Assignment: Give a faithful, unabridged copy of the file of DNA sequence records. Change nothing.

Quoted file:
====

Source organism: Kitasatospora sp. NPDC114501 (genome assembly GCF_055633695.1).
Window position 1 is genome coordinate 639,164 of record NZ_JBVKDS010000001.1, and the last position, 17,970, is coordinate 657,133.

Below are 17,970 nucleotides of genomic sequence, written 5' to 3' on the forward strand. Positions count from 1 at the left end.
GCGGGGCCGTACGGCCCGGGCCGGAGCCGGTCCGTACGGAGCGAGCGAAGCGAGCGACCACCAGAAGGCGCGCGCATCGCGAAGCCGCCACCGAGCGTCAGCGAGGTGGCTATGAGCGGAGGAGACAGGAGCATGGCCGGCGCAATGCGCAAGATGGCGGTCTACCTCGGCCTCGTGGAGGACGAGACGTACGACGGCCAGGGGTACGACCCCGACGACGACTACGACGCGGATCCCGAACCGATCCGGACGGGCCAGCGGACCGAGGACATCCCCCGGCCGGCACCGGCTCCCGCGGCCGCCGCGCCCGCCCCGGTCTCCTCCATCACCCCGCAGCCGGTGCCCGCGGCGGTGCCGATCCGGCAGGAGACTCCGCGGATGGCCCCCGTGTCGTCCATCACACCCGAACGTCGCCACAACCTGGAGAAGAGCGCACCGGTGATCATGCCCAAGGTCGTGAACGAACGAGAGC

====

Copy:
Source organism: Kitasatospora sp. NPDC114501 (genome assembly GCF_055633695.1).
Window position 1 is genome coordinate 639,164 of record NZ_JBVKDS010000001.1, and the last position, 17,970, is coordinate 657,133.

Below are 17,970 nucleotides of genomic sequence, written 5' to 3' on the forward strand. Positions count from 1 at the left end.
GCGGGGCCGTACGGCCCGGGCCGGAGCCGGTCCGTACGGAGCGAGCGAAGCGAGCGACCACCAGAAGGCGCGCGCATCGCGAAGCCGCCACCGAGCGTCAGCGAGGTGGCTATGAGCGGAGGAGACAGGAGCATGGCCGGCGCAATGCGCAAGATGGCGGTCTACCTCGGCCTCGTGGAGGACGAGACGTACGACGGCCAGGGGTACGACCCCGACGACGACTACGACGCGGATCCCGAACCGATCCGGACGGGCCAGCGGACCGAGGACATCCCCCGGCCGGCACCGGCTCCCGCGGCCGCCGCGCCCGCCCCGGTCTCCTCCATCACCCCGCAGCCGGTGCCCGCGGCGGTGCCGATCCGGCAGGAGACTCCGCGGATGGCCCCCGTGTCGTCCATCACACCCGAACGTCGCCACAACCTGGAGAAGAGCGCACCGGTGATCATGCCCAAGGTCGTGAACGAACGAGAGC